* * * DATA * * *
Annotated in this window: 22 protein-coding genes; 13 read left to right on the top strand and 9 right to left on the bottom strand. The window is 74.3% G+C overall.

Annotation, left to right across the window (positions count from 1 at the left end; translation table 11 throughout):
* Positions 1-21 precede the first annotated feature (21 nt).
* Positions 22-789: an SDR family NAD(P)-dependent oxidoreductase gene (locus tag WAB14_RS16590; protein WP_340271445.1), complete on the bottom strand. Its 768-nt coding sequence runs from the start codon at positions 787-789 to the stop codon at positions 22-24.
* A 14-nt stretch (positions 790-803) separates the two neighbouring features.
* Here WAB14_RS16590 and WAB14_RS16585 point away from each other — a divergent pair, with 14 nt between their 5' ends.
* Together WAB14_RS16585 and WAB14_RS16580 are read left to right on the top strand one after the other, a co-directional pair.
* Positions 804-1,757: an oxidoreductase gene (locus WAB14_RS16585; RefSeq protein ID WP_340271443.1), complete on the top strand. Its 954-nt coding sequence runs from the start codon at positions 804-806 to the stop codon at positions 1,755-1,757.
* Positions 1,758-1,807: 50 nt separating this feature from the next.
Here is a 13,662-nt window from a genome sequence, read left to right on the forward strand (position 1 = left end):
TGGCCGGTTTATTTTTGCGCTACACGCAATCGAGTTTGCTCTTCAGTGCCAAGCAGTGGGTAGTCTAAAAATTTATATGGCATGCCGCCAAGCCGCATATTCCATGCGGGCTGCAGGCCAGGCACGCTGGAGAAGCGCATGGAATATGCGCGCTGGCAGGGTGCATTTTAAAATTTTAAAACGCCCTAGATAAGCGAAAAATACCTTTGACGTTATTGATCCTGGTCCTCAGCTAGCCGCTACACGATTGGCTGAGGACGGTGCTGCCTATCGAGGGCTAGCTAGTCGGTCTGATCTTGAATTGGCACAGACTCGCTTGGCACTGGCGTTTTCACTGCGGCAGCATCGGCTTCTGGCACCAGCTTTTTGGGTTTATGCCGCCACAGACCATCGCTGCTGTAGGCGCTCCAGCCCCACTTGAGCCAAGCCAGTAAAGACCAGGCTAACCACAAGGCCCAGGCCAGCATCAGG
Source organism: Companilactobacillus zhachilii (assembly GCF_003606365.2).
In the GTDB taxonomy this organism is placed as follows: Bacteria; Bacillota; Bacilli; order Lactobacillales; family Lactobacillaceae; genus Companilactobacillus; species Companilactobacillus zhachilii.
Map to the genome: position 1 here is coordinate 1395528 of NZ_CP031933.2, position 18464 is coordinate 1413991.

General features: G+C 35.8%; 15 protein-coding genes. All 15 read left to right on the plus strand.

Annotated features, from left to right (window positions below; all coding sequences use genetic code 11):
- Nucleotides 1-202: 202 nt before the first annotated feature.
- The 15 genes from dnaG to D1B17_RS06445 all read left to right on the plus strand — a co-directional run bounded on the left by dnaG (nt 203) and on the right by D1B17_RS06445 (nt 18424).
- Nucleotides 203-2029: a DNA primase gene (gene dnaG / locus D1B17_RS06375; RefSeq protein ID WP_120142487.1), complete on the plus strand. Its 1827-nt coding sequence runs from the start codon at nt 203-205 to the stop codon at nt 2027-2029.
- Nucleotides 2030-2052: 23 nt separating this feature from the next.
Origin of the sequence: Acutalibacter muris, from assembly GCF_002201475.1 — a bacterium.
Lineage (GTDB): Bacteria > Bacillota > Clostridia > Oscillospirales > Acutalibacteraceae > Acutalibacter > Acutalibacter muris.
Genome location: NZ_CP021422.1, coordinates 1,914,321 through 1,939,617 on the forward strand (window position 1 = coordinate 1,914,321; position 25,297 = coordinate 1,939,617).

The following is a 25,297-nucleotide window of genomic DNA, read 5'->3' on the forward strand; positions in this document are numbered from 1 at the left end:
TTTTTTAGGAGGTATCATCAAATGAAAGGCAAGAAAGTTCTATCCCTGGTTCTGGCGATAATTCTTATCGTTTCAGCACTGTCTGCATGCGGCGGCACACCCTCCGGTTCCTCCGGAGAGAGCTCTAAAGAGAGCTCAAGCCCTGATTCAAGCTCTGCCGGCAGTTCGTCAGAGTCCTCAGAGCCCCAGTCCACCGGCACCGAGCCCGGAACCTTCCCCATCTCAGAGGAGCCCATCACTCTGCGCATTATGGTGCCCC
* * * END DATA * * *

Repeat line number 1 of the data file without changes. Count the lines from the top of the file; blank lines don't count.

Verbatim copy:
Annotated in this window: 22 protein-coding genes; 13 read left to right on the top strand and 9 right to left on the bottom strand. The window is 74.3% G+C overall.